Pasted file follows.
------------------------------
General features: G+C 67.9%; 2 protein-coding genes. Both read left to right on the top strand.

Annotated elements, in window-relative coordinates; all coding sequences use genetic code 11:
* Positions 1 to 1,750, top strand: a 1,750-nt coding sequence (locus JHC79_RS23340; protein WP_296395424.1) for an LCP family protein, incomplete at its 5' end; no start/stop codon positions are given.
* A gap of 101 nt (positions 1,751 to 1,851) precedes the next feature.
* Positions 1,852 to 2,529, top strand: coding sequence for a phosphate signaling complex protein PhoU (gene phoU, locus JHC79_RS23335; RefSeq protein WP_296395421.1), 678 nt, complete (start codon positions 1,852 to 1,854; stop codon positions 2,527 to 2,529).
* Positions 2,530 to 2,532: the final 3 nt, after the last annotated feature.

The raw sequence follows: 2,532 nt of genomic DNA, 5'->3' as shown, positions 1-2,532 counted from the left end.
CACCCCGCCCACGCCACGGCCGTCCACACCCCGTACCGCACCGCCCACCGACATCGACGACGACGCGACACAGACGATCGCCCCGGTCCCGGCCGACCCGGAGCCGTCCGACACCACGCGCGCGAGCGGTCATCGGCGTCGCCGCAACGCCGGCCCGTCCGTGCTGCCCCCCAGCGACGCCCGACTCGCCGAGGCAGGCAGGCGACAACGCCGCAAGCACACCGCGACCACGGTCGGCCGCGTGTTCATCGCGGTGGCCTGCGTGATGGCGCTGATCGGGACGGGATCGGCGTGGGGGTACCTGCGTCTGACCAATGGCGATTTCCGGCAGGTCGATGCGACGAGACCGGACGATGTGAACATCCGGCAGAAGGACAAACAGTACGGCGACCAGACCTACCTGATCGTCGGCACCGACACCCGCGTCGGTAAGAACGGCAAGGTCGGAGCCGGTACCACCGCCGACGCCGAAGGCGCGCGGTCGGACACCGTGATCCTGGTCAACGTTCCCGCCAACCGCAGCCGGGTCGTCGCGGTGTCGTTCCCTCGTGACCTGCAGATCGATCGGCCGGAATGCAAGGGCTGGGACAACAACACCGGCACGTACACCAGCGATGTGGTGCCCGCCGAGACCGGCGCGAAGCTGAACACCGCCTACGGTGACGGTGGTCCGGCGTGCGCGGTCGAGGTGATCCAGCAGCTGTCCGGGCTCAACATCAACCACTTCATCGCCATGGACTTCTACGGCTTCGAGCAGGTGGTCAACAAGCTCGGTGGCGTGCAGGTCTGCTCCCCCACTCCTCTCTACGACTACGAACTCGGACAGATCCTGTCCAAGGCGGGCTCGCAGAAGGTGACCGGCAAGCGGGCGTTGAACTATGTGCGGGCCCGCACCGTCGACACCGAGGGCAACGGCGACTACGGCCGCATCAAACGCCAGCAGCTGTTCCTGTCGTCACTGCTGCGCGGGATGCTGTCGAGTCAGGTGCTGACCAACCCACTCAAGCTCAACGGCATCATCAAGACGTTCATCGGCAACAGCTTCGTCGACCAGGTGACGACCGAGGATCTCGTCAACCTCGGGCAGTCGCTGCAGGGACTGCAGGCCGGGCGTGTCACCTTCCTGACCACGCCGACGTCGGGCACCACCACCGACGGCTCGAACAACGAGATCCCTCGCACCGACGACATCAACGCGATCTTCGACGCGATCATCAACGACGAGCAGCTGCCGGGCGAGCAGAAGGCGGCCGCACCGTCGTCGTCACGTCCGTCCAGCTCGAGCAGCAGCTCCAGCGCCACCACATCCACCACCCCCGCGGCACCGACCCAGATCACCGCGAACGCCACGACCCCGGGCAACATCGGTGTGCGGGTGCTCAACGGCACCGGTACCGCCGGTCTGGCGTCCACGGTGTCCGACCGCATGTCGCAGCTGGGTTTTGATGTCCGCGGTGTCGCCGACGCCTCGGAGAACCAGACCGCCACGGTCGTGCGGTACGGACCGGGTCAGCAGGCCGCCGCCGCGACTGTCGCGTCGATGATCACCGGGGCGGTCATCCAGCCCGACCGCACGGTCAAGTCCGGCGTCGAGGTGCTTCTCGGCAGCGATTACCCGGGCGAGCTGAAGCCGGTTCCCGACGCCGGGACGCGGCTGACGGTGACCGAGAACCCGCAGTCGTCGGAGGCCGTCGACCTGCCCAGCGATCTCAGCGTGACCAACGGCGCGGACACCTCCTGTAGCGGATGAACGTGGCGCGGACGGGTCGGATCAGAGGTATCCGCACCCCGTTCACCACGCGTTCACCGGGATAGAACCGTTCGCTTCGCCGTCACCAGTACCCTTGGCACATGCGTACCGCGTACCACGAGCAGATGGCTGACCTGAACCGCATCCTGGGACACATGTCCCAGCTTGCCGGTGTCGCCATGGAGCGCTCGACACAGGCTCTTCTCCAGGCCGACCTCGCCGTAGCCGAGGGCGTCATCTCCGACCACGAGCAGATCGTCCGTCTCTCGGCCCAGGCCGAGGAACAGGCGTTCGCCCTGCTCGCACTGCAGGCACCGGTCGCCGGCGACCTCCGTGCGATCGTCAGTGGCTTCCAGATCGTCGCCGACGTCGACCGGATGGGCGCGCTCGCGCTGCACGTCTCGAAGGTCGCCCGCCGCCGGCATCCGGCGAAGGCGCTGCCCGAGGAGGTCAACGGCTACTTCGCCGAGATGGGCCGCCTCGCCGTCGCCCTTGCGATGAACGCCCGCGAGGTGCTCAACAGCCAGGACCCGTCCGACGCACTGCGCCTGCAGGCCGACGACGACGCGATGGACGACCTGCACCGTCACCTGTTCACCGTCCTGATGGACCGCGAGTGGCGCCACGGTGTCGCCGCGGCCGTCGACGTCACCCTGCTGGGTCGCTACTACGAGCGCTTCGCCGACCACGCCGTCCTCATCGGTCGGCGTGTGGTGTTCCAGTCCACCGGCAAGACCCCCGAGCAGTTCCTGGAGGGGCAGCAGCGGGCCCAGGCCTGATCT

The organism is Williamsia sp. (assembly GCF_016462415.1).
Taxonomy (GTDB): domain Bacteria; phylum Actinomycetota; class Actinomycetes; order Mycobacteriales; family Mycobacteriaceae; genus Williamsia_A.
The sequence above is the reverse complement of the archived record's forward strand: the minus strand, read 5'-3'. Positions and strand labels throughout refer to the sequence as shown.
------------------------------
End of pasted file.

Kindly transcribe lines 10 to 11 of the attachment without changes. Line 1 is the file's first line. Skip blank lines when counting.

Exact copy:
Taxonomy (GTDB): domain Bacteria; phylum Actinomycetota; class Actinomycetes; order Mycobacteriales; family Mycobacteriaceae; genus Williamsia_A.
The sequence above is the reverse complement of the archived record's forward strand: the minus strand, read 5'-3'. Positions and strand labels throughout refer to the sequence as shown.